AVFC: The £50million loan

When is a loan for £50million not a loan for £50million? Rumours were doing the rounds on social media that Tony Xia had organised a rescue plan for AVFC by arranging to borrow as much as £50million from one of his listed companies, to inject as much needed capital to AVFC. However, like most things in this situation, it’s not as simple as that.


I’m not sure where this idea of a £50million loan originated.

However, a trawl through the announcements made by one of the companies connected to Xia, Teamax Smart City Technology Ltd, shows that at a board meeting on June 5, Teamax did indeed to act as guarantors for a loan for £50million to be made available to a wholly-owned subsidiary of Teamax.

Part of the problem of confirming whether this loan is to be made available to AVFC is understanding exactly who owns AVFC.

Under Football League Regulation 109.6, every club in the football league is duty bound to:

109.6 Each Club shall publish the identities of the ultimate owner (Person, not Entity) of each Significant Interest in the Club (as that term is defined Rule 1.1 of Appendix 3). That information shall as a minimum be published on the Club’s official website on a page accessible directly from the home page of that official club website.

I’ve not been able to find anything on the AVFC official website confirming who owns the club under this regulation, either via checking the home page or using Google’s site index.

Checking via Companies House shows a byzantine company structure that has at least four layers of UK companies and two in China, with the accounts for AVFC confirming that the ultimate owner is Zhejiang Ruikang (Recon) Investment Co Ltd, which is ultimately controlled by Tony Xia.

While it’s not easy to obtain Companies House type data in China, it is possible – and this link confirms exactly who Zhejiang Ruikang are.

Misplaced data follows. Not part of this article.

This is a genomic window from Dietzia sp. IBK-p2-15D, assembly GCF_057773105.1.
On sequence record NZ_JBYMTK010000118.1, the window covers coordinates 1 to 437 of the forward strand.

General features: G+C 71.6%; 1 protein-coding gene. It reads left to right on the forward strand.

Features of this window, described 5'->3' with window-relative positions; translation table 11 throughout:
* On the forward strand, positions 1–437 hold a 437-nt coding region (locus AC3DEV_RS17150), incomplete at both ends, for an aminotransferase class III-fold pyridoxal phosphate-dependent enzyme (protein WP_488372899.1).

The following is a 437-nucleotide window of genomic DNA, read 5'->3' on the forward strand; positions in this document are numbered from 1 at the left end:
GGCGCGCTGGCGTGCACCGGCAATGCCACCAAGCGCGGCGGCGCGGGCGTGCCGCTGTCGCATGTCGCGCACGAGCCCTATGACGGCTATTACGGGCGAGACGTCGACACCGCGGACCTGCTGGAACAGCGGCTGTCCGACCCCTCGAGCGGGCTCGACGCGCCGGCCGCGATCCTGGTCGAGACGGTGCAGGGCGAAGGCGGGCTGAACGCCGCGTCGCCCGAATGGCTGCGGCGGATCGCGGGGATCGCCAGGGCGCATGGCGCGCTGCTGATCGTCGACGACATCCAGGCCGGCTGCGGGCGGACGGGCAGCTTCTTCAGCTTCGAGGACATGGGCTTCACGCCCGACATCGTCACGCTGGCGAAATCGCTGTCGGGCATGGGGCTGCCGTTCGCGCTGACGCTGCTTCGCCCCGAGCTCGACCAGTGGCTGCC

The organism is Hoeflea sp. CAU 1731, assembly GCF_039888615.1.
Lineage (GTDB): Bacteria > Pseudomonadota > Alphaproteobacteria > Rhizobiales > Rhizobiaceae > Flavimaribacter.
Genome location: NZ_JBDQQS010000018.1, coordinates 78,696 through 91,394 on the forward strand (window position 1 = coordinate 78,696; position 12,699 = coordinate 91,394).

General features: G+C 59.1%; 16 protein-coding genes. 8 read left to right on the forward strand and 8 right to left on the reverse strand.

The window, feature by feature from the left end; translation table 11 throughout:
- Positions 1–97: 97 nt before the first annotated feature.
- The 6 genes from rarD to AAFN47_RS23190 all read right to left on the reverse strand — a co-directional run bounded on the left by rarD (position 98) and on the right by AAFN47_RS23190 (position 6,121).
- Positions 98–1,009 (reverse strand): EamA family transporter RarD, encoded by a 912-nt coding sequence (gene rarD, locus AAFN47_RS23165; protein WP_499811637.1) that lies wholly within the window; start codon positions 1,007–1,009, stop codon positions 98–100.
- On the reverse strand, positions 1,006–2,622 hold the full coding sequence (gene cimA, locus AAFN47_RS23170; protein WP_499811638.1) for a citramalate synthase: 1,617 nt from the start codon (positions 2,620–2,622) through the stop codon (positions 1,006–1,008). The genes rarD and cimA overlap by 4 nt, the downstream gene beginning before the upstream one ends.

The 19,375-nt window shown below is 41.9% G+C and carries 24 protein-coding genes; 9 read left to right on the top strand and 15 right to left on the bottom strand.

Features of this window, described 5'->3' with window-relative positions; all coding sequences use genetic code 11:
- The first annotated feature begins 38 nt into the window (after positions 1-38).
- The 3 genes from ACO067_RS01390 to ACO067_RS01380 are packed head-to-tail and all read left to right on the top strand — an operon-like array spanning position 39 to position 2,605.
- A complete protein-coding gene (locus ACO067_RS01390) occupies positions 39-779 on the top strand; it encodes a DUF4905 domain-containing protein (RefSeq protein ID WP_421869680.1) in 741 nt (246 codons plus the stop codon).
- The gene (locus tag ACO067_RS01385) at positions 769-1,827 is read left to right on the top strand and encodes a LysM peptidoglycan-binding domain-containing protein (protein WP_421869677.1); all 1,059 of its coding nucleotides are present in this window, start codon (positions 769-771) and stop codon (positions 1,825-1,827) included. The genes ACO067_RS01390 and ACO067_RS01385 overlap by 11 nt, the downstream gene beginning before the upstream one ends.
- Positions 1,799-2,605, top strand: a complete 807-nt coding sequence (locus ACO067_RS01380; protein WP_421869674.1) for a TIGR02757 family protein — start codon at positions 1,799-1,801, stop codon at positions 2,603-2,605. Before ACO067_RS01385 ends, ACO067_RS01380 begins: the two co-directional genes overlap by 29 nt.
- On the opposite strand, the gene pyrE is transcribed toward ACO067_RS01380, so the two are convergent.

It confirms that there are two shareholders in Zhejiang Ruikang; Tony Xia and Hangzhou Huigu Investment Co Ltd. As of 26 May 2016, Tony Xia had an investment of 40million RMB in the company while Hangzhou Huigu has a 100million RMB investment.

Hangzhou Huigu lists two shareholders: Tony Xia (99%) and Jin Qihang. (1%)

Thus it’s difficult for me to see how AVFC would be given any money as a direct subsidiary of Teamax.

What I think is possible is that Xia has arranged for Teamax to act as a guarantor for an investment company subsidiary to borrow money, which Xia will then possibly use to buy equity in AVFC or one of its parents.

There is no way of knowing if Xia will be able to borrow all £50million, or if he would inject it all into AVFC.

The big question that AVFC fans must ask is if Xia does borrow money to pay bills, is he not kicking the can down the road? The tax bill that was outstanding was one for PAYE – something that has to be paid every month.

Paying it with a loan is akin to sticking a plaster on a huge open wound – the wound is covered, but it’s not going to heal very quickly and it may become worse without proper attention.

The obvious solution realistically is to increase revenue and decrease expenditure. This means cutting wages and bringing in transfer fees to improve the lack of cashflow within the club.

With the John Percy reporting in the Telegraph that AVFC need to find another £4.5million to pay wages and tax again this month, AVFC need to act quickly to prevent this situation getting worse.